My Books

My Books

Monday, 3 June 2013

Plot, Character and Icebergs

I know, it's the age-old debate among writers. Which is more important, plot or character?  Does a well crafted plot drive the characters, or does a well crafted character drive the plot? Here are a few things I've learned:

You must know your characters. Whether they are inspired by real people you know, or a figment of your imagination, you must know them: know their background, their likes and dislikes, their sense of humour, what drives them, their personality type, what they desire most and fear most. So how do you nail all this down? It's a bit like snatching cobwebs from the air and trying to write with them.

I've used character profiles sheets given to me in a workshop, but I also use visual aids. I ask myself, what does he/she look like? And then I browse images on the net to find a lookalike. In this way, I put together a group of people to exist, especially for my story. It doesn't matter if they're famous people, (particularly if it's a cute guy!) what matters is that it inspires me.I can see them moving, talking, interacting, in my head.

Next I think about their background, working on what I call 'The Iceberg Principle.' 80% of who the character is remains under the surface of the story. What I know about them shapes everything the character does and says. I know about their family background, past events, deepest desires, unresolved conflict. The reader gets to know these things, infer these things as they read, but perhaps never know all of it. It creates a sense of mystery, of sharing secrets, of getting to know someone. I want the reader to feel for my character: be exasperated when the character can't see something obvious, admire the character when they are brave, feel the character's pain.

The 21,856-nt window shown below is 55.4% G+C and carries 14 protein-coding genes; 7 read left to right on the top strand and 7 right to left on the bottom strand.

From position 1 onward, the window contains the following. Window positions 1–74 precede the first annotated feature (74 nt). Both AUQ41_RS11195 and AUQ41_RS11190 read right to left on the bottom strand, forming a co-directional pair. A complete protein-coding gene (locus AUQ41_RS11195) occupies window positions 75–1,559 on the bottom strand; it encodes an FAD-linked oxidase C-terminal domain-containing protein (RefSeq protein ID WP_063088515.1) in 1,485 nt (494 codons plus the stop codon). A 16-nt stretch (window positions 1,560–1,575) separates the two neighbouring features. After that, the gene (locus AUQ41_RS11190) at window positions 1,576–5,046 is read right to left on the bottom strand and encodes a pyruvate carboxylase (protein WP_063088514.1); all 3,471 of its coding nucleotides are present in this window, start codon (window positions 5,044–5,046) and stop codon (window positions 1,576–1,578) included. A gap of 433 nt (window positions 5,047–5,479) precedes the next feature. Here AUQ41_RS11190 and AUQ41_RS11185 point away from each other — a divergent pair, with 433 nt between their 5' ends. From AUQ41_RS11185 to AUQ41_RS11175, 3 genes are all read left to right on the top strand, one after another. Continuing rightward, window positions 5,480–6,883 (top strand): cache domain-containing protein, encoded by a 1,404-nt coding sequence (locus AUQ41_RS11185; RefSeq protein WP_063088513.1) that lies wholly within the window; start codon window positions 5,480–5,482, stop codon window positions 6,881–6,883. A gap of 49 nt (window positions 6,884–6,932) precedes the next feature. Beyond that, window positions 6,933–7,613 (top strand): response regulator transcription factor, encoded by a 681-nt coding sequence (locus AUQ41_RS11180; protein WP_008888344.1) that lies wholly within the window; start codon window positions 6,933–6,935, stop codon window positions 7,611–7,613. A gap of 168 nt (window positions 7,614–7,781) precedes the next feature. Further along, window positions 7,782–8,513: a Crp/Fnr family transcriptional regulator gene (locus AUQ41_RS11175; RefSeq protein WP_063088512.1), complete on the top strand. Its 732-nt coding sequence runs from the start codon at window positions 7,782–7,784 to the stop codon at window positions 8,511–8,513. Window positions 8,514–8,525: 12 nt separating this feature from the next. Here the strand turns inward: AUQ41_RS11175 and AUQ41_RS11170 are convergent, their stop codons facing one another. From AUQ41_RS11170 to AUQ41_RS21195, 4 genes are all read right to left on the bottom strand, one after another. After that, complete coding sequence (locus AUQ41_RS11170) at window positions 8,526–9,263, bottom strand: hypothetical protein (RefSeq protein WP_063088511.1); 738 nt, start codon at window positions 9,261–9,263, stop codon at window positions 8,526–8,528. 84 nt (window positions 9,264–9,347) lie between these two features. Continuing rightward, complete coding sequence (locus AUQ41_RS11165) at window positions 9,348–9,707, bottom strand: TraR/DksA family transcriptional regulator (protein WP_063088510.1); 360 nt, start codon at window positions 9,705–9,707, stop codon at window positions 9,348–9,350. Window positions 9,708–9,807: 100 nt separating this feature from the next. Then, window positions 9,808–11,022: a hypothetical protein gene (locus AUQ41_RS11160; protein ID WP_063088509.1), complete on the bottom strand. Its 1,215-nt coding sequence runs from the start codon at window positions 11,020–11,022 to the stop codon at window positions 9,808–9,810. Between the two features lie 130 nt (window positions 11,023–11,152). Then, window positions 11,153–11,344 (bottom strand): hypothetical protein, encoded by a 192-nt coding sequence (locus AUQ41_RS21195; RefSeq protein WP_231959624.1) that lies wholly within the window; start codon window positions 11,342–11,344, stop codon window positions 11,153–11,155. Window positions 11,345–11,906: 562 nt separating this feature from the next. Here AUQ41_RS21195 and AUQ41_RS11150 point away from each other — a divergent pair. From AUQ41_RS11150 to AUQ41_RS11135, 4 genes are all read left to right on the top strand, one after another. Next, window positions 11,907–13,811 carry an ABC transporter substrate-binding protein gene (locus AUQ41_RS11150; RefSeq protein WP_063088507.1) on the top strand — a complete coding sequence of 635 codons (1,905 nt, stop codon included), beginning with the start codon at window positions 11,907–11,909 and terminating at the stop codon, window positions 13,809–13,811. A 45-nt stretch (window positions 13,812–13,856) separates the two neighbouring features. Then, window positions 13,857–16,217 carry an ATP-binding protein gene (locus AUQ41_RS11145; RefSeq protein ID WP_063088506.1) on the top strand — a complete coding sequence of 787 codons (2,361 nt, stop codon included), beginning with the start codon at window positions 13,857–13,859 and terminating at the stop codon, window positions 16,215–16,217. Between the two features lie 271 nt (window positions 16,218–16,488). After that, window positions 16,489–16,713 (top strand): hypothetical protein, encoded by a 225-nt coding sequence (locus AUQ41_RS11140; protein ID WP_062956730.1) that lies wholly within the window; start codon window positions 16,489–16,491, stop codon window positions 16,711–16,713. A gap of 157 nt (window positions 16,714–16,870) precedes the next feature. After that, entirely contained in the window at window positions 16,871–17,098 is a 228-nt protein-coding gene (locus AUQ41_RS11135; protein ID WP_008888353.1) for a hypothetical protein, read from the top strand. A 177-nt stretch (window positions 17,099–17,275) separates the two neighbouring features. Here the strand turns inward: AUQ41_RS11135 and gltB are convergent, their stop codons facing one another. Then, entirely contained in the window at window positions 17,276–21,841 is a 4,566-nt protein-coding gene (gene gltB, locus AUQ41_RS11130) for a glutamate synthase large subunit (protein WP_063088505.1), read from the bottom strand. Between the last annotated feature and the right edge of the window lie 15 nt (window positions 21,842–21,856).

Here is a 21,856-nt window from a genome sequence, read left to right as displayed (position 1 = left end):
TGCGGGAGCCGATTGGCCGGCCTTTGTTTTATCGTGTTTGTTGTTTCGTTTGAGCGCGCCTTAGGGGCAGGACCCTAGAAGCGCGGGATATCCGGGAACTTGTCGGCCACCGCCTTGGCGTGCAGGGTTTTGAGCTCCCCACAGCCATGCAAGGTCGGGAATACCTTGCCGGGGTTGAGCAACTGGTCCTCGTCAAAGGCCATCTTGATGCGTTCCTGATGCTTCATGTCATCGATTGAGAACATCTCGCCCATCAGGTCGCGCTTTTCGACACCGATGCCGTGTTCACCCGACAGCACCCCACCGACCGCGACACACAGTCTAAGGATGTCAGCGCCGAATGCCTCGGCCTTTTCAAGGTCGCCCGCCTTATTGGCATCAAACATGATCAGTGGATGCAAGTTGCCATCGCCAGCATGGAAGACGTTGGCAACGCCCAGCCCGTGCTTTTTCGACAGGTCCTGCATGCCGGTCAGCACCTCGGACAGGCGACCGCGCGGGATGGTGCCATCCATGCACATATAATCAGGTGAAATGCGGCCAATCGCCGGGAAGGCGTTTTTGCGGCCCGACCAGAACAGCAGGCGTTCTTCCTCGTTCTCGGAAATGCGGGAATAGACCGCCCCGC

It also helps to turn to books I love, authors I admire and see how they introduce their characters, how they let us into their world. What makes the character likeable? Or if it's an evil dude, what makes them magnetic?

Well, I'd better get back to it. One of my characters is about to make a huge decision and I don't want to miss it!

cheers, Dawn


  1. Good advice about reading to learn and writing to discover!

  2. Good advice: read to learn and write to discover.


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